News / / 17.07.17


Back in 1987, Ishmael “Butterfly” Butler, Mary Anne “Ladybug Mecca” Viera and Craig “Doodlebug” Irving came together to form Digable Planets, eventually moving into the hotbed of black artistry that was New York in the early 90s. With their laid-back, jazzy style of hip-hop, the group earned worldwide acclaim and success, particularly for the Grammy-winning single Rebirth Of Slick. Despite flattering reviews, their second album Blowout Comb failed to replicate its predecessor’s commercial clout, and the group split soon thereafter. Years later, Bulter and multi-instrumentalist Tendai Maraire formed the psychedelic group Shabazz Palaces. Ahead of the simultaneous release of the third and fourth Shabazz Palaces LPs: Quazarz: Born on a Gangster Star and Quazarz vs The Jealous Machines, we caught up with Butler while he cruising around his hometown of Seattle.

Early Years: Seattle to New York
Living in Seattle when I came up, a lot of people moved up to Washington State from the South, so it was kinda like living in a Southern city: black-led, very familial, very tight-knit. But everybody that came up here had a very explorative mind and personality. It fostered an environment that I was able to flourish in. Thanks to my mom Barbara and my pop Reginald, I never saw myself in relationship to whiteness. I was able to look at human beings on an equal level and not feel like I had to recognise some hierarchy, and that in turn freed me up to feel like anything was possible. I went to college in Massachusetts, and then I left and went to New York in pursuit of music.

1993: Releasing debut Digable Planets LP Reachin’
Back in those days cats would run up and down the coast like, go to DC for the Howard [University] Homecoming, go to New York for the West Indian parade and all kind of shit. So I would see the guys from Digable Planets in different places all the time and we ended up drawn to each other and started making music. It wasn’t until I started working at Sleeping Bag Records [in New York] that I met a dude that had a studio. It was rare man, like the amount of people that you know who have a Rolls Royce? That’s how many had a studio. Then when we released the album it was so fast, every day a new surprise, every day a new dream realised, like surfing on the crest of a wave that you’re just trying to stay on. You couldn’t believe the view from up there.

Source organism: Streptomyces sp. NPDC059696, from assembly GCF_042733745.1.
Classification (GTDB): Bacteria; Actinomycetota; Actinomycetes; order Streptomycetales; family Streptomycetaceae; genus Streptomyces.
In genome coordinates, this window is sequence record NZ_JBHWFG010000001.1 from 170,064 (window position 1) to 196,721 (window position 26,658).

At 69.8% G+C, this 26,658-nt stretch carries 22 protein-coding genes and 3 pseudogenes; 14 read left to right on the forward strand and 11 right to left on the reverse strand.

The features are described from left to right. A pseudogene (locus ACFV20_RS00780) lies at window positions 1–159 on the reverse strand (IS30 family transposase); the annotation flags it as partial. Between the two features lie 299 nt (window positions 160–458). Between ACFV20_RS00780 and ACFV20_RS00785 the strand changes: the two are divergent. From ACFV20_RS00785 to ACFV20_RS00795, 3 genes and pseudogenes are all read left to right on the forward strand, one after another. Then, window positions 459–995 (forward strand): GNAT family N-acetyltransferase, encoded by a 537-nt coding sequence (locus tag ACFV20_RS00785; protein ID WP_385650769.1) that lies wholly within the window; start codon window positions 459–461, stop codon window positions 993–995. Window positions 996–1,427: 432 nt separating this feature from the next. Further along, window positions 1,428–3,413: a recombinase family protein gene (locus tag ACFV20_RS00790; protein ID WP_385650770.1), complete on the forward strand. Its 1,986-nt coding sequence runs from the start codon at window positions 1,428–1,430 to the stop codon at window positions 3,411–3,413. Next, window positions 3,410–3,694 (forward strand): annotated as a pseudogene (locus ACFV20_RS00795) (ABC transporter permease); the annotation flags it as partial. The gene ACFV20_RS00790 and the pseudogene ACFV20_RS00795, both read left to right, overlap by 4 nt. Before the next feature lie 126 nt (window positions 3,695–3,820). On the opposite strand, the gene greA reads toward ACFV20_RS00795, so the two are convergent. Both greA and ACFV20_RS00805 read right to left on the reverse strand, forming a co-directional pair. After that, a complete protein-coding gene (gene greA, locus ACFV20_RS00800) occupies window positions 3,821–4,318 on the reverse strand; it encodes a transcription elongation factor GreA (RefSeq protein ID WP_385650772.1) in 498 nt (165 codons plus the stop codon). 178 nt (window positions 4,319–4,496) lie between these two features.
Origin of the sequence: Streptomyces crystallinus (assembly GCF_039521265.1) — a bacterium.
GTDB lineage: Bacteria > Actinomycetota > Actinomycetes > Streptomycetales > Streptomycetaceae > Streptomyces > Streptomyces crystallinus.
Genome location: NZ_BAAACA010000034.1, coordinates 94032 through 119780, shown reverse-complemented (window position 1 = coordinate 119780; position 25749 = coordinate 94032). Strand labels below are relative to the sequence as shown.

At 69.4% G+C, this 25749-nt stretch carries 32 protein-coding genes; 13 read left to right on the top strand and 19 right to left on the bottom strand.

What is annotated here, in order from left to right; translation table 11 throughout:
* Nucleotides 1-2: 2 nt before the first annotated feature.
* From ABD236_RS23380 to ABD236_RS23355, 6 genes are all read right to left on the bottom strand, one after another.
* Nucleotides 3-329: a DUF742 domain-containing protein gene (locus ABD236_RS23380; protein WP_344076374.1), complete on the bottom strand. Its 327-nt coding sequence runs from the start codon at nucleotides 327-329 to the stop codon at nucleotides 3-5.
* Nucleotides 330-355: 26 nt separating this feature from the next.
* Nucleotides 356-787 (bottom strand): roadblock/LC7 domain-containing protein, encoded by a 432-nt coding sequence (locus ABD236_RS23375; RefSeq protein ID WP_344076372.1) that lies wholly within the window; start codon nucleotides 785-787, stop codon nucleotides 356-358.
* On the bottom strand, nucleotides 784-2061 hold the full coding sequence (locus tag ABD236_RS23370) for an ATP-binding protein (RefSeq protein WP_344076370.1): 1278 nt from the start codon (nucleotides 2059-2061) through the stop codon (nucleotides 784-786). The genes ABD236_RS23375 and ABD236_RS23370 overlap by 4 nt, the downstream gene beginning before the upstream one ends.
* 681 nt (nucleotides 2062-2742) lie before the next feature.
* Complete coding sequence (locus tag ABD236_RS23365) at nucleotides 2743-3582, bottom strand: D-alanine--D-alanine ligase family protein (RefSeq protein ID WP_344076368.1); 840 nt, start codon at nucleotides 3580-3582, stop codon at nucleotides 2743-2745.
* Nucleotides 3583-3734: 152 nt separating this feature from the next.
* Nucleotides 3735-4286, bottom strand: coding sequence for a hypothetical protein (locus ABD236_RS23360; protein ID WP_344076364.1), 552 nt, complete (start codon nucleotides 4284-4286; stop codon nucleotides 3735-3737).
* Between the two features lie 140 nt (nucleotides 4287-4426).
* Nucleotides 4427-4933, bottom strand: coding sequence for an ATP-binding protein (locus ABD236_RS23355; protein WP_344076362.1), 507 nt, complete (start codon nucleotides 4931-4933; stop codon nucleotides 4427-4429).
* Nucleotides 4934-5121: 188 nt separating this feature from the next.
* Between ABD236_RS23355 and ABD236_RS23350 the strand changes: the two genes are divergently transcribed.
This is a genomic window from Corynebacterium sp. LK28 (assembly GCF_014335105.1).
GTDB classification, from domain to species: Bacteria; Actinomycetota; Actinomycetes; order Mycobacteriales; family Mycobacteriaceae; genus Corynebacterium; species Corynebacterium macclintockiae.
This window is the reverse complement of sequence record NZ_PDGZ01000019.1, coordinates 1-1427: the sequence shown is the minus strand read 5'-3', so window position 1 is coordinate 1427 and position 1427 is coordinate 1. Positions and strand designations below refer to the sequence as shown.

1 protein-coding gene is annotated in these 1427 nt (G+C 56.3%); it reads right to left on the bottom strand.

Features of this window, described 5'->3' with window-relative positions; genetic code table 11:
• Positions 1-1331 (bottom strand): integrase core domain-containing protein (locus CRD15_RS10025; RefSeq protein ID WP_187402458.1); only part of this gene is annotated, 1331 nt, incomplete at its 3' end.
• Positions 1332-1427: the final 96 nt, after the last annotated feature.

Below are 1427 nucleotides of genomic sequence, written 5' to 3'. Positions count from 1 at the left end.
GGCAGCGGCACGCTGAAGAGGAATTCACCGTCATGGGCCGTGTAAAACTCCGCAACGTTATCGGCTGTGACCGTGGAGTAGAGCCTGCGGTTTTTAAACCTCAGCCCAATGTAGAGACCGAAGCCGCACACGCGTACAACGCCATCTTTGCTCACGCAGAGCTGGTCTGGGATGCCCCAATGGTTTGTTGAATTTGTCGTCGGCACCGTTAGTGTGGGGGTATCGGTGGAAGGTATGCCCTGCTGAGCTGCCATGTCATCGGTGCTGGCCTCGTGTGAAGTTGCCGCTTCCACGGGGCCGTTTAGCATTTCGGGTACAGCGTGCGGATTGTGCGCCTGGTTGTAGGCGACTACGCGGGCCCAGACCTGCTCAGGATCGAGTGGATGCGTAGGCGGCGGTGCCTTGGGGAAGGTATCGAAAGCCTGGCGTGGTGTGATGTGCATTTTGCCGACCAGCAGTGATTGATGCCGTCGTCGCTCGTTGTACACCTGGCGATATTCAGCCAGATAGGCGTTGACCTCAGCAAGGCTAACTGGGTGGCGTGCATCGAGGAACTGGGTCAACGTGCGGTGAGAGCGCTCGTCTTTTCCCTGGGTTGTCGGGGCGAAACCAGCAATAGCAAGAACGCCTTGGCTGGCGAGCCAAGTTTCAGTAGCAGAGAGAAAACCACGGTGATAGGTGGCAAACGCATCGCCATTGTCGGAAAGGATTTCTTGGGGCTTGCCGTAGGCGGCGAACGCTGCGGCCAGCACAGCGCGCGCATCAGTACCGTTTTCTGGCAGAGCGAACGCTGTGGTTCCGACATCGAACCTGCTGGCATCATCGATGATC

1995: Second Digable Planets album Blowout Comb and subsequent split
People always took a reaction to Digable as being other than NWA or other than regular black music. I didn’t feel that it was, we weren’t from any place other than where everybody else was from. So I think that record was trying to put an exclamation point on that fact. Then we moved apart and wanted to do different things. The industry is funny and you’re young. Early 20s man, cats move in and out of stuff fast. People said we should have stayed in the group but it’s like: ‘why?’ We did our thing.

"I'm an observer from another place, or another realm"

1997-Late Noughties: Moving back to Seattle, forming Shabazz Palaces
I moved back to Seattle from New York because my mother got sick. I was glad that I came back and I was here, it was bittersweet, but there’s some destiny in that too. Then later myself and Tendai was living close to each other, he knew my girl at that time. I was still making music but I didn’t really tell nobody, I had figured that my time had come and gone. Then Tendai was saying to me, “Why you not making music?”. He was the catalyst. I’ve always liked to be a member of a group, so I said: “Yo, let’s do it together.”

2009: Signing with Sub Pop
We had released a few EPs that were popping in the city. People knew who we were. Sub Pop being the city label, they was cool with it so we ended up getting on. [In 2013] I became an A&R, I think they liked my musical taste and thought that I could bring some valuable recommendations. You should check out this brother Yuno out of Florida, he’s cold.

2017: Releasing two albums with Shabazz Palaces
Like all of my musical ideas, Quazarz come to me from someplace that I can’t really put my finger on. When I recorded the first album [Born On A Gangster Star], I started thinking about Donald Trump’s stance on what he calls ‘illegal aliens’ – what being an alien in this country. I started to feel like I myself was an alien being a black man born in America – I’m from a land that is not home. I’m an observer from another place, or another realm. It slowly developed over the course of recording it. It’s still developing now.

Quazarz: Born on a Ganster Star and Quazarz vs The Jealous Machines are released 14 July via Sub Pop